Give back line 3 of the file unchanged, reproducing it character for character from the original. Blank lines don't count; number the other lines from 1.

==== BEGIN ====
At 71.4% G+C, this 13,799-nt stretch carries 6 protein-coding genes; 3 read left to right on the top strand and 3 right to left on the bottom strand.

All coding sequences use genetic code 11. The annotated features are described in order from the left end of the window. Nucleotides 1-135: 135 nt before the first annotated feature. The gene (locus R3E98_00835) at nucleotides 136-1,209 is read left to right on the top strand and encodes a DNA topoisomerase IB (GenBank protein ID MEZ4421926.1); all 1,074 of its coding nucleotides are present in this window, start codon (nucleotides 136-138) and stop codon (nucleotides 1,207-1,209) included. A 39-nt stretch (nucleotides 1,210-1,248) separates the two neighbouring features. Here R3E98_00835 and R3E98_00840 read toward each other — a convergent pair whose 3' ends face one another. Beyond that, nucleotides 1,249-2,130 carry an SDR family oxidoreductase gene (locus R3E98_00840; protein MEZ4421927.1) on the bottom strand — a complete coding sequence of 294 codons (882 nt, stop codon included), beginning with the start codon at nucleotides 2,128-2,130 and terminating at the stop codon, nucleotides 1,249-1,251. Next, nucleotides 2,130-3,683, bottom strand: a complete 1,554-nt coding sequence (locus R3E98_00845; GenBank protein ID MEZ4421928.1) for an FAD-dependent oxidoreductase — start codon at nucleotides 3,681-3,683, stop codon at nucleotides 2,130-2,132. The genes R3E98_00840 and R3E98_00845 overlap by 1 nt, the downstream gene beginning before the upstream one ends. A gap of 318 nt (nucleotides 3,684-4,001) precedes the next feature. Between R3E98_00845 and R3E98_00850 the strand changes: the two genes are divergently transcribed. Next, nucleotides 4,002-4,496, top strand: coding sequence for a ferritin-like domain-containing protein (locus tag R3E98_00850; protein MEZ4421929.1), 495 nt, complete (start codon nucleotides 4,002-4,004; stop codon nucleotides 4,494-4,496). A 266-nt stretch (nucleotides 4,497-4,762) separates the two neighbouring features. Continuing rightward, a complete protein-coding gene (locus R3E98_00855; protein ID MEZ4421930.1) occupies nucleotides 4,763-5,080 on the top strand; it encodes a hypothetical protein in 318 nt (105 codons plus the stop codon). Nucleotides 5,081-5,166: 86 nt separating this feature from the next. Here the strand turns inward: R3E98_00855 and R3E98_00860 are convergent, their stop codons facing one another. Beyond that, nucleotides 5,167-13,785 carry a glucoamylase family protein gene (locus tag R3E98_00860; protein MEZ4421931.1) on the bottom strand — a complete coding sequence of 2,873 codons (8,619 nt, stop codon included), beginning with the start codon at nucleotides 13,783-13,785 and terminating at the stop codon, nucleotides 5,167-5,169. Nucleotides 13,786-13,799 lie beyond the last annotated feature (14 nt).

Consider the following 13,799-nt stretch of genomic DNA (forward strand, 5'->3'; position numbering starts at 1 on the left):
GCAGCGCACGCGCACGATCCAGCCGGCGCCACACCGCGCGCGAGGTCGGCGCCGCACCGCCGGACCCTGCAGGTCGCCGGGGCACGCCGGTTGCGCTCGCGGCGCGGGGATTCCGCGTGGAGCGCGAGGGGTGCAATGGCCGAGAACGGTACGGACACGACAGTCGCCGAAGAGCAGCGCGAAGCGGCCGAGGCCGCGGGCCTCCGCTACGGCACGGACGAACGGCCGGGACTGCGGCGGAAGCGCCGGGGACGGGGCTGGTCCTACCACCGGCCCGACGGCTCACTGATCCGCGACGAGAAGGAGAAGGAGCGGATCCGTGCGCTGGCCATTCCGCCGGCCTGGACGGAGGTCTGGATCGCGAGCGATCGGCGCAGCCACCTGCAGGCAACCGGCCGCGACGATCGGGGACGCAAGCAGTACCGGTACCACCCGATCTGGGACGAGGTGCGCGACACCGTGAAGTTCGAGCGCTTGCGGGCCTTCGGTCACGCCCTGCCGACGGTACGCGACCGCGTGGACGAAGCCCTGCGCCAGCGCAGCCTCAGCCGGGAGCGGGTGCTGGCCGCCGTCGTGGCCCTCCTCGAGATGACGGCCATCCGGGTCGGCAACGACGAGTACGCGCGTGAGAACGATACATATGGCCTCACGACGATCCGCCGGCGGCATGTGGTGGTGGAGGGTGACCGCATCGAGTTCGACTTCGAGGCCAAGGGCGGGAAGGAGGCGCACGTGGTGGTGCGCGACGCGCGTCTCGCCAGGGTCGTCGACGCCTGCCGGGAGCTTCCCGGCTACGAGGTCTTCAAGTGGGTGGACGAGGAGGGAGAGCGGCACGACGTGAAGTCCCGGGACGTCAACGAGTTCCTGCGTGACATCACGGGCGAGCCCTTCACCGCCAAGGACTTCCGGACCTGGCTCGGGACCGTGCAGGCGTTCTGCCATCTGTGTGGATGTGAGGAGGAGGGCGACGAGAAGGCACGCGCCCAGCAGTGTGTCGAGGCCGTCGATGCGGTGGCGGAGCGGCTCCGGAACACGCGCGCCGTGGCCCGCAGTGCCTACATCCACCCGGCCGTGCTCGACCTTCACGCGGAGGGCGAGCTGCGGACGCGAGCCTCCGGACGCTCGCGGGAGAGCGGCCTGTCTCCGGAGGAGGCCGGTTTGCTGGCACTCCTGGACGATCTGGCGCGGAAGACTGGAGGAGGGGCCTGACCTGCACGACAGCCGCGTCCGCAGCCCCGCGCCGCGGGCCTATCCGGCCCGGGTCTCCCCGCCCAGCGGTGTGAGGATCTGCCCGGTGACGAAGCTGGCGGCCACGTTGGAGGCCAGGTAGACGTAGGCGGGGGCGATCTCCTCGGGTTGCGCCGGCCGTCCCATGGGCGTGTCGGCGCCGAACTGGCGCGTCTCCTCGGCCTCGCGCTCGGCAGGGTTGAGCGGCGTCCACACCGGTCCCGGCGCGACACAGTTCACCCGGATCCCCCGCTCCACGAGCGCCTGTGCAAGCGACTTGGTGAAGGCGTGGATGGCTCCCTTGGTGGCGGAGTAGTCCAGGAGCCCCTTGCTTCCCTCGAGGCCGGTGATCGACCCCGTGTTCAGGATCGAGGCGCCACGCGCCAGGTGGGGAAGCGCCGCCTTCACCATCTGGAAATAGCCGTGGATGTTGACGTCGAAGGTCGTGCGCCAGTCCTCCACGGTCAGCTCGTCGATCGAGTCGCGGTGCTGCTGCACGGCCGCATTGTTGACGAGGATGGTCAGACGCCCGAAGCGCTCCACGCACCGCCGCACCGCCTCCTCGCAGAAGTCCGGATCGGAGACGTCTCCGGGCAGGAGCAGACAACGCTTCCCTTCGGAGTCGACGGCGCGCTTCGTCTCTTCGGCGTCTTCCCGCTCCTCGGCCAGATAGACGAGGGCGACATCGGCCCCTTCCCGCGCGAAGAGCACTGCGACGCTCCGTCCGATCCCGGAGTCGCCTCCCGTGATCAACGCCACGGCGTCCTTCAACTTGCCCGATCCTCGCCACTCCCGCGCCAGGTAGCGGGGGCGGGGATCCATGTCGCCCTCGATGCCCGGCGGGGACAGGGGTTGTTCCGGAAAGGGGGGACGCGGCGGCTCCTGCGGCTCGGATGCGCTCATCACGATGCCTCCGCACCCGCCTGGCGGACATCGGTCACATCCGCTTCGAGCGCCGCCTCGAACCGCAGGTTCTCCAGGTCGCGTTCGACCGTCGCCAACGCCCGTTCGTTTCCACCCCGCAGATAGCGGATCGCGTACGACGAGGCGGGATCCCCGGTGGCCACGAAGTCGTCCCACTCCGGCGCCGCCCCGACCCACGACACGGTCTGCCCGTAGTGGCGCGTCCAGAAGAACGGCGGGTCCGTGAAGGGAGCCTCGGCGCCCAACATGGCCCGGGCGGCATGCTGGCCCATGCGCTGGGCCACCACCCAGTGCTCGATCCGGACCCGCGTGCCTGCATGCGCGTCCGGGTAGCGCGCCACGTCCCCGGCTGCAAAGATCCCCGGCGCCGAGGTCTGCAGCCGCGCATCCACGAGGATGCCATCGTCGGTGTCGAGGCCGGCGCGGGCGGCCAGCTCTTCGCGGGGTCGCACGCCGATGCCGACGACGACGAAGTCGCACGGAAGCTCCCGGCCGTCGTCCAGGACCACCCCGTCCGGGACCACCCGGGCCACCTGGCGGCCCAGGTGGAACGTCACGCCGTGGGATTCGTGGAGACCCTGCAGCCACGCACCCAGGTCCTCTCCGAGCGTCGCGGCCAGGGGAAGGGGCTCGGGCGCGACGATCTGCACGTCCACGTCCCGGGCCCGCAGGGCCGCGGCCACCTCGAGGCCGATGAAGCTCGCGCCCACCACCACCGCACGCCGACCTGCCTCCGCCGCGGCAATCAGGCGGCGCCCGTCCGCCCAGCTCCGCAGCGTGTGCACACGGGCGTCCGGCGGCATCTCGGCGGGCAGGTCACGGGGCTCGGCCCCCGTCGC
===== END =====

Consider the following 13,799-nt stretch of genomic DNA (forward strand, 5'->3'; position numbering starts at 1 on the left):